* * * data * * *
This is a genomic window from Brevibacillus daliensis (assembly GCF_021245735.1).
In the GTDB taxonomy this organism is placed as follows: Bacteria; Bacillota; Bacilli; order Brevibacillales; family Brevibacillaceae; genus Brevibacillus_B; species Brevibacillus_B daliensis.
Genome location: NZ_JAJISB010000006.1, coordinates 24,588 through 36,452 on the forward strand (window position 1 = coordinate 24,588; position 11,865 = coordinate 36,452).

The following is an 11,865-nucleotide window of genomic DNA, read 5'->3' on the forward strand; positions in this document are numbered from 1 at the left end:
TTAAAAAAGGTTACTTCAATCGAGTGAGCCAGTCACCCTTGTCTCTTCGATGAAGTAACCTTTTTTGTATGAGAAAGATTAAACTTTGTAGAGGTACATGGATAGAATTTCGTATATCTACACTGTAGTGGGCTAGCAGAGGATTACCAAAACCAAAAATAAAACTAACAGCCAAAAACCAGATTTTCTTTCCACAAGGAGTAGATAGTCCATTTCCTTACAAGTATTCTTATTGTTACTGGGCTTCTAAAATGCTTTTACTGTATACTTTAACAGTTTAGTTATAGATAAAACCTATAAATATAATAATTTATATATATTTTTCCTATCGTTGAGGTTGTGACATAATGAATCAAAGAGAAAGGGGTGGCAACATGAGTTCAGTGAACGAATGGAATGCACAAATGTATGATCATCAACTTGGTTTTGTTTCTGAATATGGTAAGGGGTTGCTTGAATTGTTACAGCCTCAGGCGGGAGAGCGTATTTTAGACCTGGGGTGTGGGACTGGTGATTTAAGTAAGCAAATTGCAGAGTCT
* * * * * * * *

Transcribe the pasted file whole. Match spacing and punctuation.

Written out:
This is a genomic window from Brevibacillus daliensis (assembly GCF_021245735.1).
In the GTDB taxonomy this organism is placed as follows: Bacteria; Bacillota; Bacilli; order Brevibacillales; family Brevibacillaceae; genus Brevibacillus_B; species Brevibacillus_B daliensis.
Genome location: NZ_JAJISB010000006.1, coordinates 24,588 through 36,452 on the forward strand (window position 1 = coordinate 24,588; position 11,865 = coordinate 36,452).

The following is an 11,865-nucleotide window of genomic DNA, read 5'->3' on the forward strand; positions in this document are numbered from 1 at the left end:
TTAAAAAAGGTTACTTCAATCGAGTGAGCCAGTCACCCTTGTCTCTTCGATGAAGTAACCTTTTTTGTATGAGAAAGATTAAACTTTGTAGAGGTACATGGATAGAATTTCGTATATCTACACTGTAGTGGGCTAGCAGAGGATTACCAAAACCAAAAATAAAACTAACAGCCAAAAACCAGATTTTCTTTCCACAAGGAGTAGATAGTCCATTTCCTTACAAGTATTCTTATTGTTACTGGGCTTCTAAAATGCTTTTACTGTATACTTTAACAGTTTAGTTATAGATAAAACCTATAAATATAATAATTTATATATATTTTTCCTATCGTTGAGGTTGTGACATAATGAATCAAAGAGAAAGGGGTGGCAACATGAGTTCAGTGAACGAATGGAATGCACAAATGTATGATCATCAACTTGGTTTTGTTTCTGAATATGGTAAGGGGTTGCTTGAATTGTTACAGCCTCAGGCGGGAGAGCGTATTTTAGACCTGGGGTGTGGGACTGGTGATTTAAGTAAGCAAATTGCAGAGTCT